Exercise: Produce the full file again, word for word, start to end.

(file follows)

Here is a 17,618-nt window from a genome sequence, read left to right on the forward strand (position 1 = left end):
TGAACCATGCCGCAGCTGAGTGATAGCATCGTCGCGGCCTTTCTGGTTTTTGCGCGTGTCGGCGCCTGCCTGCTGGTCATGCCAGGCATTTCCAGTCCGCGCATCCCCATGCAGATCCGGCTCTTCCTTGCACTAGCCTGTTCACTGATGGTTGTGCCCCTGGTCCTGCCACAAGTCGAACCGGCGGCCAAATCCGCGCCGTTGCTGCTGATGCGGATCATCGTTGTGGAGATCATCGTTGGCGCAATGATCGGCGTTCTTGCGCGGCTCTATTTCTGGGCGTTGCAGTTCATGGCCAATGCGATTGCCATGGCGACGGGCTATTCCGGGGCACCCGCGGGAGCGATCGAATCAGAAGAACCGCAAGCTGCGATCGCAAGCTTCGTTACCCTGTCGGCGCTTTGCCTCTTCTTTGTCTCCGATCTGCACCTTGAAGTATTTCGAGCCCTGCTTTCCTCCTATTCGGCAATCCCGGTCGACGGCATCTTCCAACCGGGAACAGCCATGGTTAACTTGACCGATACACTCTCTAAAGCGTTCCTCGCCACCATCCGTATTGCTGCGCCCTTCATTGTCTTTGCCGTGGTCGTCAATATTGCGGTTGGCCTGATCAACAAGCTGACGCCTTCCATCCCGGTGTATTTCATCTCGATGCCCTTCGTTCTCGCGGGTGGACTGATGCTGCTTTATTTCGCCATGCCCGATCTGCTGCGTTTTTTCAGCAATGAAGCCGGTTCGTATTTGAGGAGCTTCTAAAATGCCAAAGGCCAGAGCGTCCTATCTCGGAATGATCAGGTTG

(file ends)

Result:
Here is a 17,618-nt window from a genome sequence, read left to right on the forward strand (position 1 = left end):
TGAACCATGCCGCAGCTGAGTGATAGCATCGTCGCGGCCTTTCTGGTTTTTGCGCGTGTCGGCGCCTGCCTGCTGGTCATGCCAGGCATTTCCAGTCCGCGCATCCCCATGCAGATCCGGCTCTTCCTTGCACTAGCCTGTTCACTGATGGTTGTGCCCCTGGTCCTGCCACAAGTCGAACCGGCGGCCAAATCCGCGCCGTTGCTGCTGATGCGGATCATCGTTGTGGAGATCATCGTTGGCGCAATGATCGGCGTTCTTGCGCGGCTCTATTTCTGGGCGTTGCAGTTCATGGCCAATGCGATTGCCATGGCGACGGGCTATTCCGGGGCACCCGCGGGAGCGATCGAATCAGAAGAACCGCAAGCTGCGATCGCAAGCTTCGTTACCCTGTCGGCGCTTTGCCTCTTCTTTGTCTCCGATCTGCACCTTGAAGTATTTCGAGCCCTGCTTTCCTCCTATTCGGCAATCCCGGTCGACGGCATCTTCCAACCGGGAACAGCCATGGTTAACTTGACCGATACACTCTCTAAAGCGTTCCTCGCCACCATCCGTATTGCTGCGCCCTTCATTGTCTTTGCCGTGGTCGTCAATATTGCGGTTGGCCTGATCAACAAGCTGACGCCTTCCATCCCGGTGTATTTCATCTCGATGCCCTTCGTTCTCGCGGGTGGACTGATGCTGCTTTATTTCGCCATGCCCGATCTGCTGCGTTTTTTCAGCAATGAAGCCGGTTCGTATTTGAGGAGCTTCTAAAATGCCAAAGGCCAGAGCGTCCTATCTCGGAATGATCAGGTTG